Hangouts takes another step towards Google Graveyard

The history of Google Hangouts has been a strange one, to be sure. I guess that goes for any Google messaging platform, right? Google’s messaging products come at a certain pace, and that usually involves an exciting launch, a lukewarm reception, and an informal death. Sure, it might be a little too hard, but Google’s messaging history is bad and we all know it. They’ve taken out some great platforms that many loved (RIP Allo), inexplicably transferred others (Hangounts -> Hangouts Meet & Chat), and put all their hope squarely in others like Android Messages when it seems they shouldn’t have.

After taking over the functions of Google Talk years ago, Hangouts has become Google’s de facto messaging platform. It was a stand-alone service, integrated with Gmail and even supporting SMS for some users. With the addition of video calling as well, Hangouts was Google’s one-stop-shop for messaging and most of us were quite happy with it. While I’m still not sure why it was ditched for Allo and Duo a few years ago, I’m sure the rise of iMessage and WhatsApp has a lot to do with this decision. As a result of these two new messaging apps from Google, Hangouts has been left in a strange void. He received little attention, but was not killed either.

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Instead, Google decided to move Hangouts to the G Suite side of the operation, giving us a weird breakdown of Hangouts Meet and Hangouts Chat. Hangouts Chat never really did much, sticking to the standard instant messaging format while adding Slack-like options like rooms and bots. We’ve tried using it internally, but since it’s only suitable for G Suite users, we’ve found other options that are much more user-friendly in the long run. I recently signed into Hangouts Chat and it looks like not much has changed.

Hangouts Meet, however, was extremely good and very helpful. With the ability to quickly create meetings and share them with anyone via a URL, Hangouts Meet has become the go-to method of video calling for us. And it wasn’t just us. Tons of customers and reps we’ve needed to speak with over the years have offered Hangouts Meet links for conversation, almost becoming the wait when a quick video chat was scheduled. It was fantastic, honestly, and in the midst of our current pandemic, this is still the option I would choose over any other.

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So where does that leave the old Hangouts aimed at consumers? He is still there and according to rumors completely killed by June 2020, but it went on for so long at this point that I was starting to wonder if there wouldn’t be some sort of resurgence. Why would Google keep it for so long? I guess Hangouts – just like Google Talk it replaced – is built into a lot of things in the Google ecosystem. It’s a quick chat in Gmail, but it also seems to feed the backend of Google’s help desk chats and who knows what else. If this is the case, it greatly complicates killing him completely. Either way, Hangouts is clearly on the verge of Google’s dreaded graveyard and if you needed proof, the latest change to Hangouts Meet and Chat should serve as proof.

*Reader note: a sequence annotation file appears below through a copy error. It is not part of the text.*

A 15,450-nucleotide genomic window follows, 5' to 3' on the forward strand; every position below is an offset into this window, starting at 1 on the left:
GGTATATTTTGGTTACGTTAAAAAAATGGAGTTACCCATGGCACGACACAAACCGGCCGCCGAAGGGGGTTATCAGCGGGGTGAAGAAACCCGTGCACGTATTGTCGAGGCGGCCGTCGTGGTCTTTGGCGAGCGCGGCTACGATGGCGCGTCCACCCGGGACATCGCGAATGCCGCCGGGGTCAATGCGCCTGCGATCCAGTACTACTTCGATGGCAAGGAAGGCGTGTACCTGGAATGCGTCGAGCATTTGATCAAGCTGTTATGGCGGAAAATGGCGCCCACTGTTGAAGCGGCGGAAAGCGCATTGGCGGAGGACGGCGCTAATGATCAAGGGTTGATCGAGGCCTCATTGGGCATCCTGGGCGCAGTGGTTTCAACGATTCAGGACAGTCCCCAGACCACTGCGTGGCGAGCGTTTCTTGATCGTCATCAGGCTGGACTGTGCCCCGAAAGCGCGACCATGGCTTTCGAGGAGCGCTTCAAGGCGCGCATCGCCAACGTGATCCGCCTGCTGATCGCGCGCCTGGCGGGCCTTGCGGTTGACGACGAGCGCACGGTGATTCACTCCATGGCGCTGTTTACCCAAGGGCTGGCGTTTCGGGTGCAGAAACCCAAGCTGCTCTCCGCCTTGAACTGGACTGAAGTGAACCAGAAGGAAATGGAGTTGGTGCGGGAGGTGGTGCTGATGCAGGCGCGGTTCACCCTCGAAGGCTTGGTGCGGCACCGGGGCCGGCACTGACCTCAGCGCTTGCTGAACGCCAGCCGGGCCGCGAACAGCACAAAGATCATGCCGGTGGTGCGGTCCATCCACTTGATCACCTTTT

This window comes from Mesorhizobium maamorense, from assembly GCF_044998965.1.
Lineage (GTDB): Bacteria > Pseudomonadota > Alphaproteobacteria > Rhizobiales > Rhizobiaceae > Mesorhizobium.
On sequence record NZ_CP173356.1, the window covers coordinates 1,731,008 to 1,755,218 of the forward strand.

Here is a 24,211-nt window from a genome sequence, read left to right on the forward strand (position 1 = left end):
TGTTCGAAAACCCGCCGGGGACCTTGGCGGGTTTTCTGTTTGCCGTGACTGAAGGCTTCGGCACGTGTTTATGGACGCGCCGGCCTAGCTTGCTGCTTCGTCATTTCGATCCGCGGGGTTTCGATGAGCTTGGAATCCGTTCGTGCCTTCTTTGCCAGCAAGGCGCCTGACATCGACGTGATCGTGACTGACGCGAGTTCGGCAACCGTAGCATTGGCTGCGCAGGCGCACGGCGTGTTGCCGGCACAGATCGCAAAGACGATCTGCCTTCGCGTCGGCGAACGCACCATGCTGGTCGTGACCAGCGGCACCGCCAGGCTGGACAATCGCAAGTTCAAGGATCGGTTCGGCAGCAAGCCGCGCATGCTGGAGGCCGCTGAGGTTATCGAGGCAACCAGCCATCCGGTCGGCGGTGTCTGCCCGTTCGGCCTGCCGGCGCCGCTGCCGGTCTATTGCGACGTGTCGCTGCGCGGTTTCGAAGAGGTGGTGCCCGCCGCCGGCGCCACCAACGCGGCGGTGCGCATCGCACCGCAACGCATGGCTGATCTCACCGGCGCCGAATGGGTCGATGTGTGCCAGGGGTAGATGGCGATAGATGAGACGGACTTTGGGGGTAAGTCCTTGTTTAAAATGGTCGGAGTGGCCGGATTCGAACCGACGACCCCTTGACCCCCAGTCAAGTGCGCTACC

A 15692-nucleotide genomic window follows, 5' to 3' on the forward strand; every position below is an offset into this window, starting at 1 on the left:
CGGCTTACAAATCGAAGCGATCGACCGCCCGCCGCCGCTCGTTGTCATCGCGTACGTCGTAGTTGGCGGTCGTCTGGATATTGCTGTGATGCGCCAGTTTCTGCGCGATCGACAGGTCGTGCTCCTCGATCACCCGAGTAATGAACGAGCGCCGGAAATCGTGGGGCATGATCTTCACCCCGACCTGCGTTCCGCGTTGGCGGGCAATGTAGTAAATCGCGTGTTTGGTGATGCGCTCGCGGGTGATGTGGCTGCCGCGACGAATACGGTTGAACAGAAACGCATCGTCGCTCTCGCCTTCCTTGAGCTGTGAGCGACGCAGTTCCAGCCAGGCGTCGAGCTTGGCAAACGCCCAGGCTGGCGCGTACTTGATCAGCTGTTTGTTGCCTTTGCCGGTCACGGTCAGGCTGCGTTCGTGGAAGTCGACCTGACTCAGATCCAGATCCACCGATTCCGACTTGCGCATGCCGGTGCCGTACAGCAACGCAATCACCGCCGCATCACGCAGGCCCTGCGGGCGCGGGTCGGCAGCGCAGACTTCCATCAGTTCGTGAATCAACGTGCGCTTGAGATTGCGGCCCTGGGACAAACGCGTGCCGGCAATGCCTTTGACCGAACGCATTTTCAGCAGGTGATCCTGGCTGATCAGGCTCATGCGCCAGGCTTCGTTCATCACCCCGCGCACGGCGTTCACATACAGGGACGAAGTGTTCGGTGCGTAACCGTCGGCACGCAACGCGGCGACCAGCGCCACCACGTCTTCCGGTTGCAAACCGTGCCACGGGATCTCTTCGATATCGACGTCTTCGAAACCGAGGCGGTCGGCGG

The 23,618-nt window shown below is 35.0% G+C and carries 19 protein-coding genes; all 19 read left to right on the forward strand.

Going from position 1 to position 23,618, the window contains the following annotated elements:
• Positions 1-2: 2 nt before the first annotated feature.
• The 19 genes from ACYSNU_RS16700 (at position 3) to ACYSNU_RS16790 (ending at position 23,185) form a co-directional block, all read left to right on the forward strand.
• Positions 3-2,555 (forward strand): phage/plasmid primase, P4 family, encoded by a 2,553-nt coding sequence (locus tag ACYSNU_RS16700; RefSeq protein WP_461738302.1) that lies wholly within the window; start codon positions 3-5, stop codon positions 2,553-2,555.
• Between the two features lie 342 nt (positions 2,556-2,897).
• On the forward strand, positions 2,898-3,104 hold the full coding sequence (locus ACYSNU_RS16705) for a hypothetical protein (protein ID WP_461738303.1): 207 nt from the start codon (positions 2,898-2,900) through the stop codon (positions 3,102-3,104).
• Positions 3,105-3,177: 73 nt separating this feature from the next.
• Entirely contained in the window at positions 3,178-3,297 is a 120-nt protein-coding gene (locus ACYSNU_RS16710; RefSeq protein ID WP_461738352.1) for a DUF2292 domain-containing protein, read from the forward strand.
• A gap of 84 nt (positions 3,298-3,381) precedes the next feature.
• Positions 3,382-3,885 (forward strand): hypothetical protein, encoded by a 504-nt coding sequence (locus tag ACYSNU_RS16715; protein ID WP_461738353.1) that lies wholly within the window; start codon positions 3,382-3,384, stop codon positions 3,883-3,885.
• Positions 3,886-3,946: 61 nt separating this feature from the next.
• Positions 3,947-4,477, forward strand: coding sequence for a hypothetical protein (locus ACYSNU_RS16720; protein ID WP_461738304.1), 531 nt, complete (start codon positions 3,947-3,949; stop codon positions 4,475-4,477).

At the end of last week, Google made it official: Hangouts Chat and Hangouts Meet are now simply Google Meet and Google Chat. This move should come as a surprise to few, as Persistent Hangouts only name confusing things. These two services share little in common with the consumer version of Hangouts other than the name, so this move makes things clearer and more concise. After all, most of us already called it Google Meet anyway. Using the term meeting place in a professional setting never felt right, anyway. Overall, it’s a good move for Google.

But there are still Hangouts we can talk about. For now, Hangouts still works, still exists, and still allows the basics of instant messaging and video chats. You can still make Hangouts calls on web and messaging, and the service still supports multiple callers online. So, I guess I’m sitting here wondering why it’s still a thing in light of Duo and Google’s success saying it was all inclusive on RCS Chat because it’s the messaging platform. (Whoopsie. Google again has two quite different products with the same name.)

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I’ll be honest, I don’t really know. Sometimes I wonder if Google knows this. It looks like the removal of the Hangouts name from the two services that millions of people still use is a sign that Hangouts is finally on the brink of death. It has managed to hang around longer than most abandoned Google email services, but this move really feels like an end. We’re quickly approaching June 2020, so it’ll be interesting to see if Google just follows or extends the timeline once more. We’ll have to wait and see, but if I was still using Hangouts at this point, I would definitely look elsewhere for my messaging platform.

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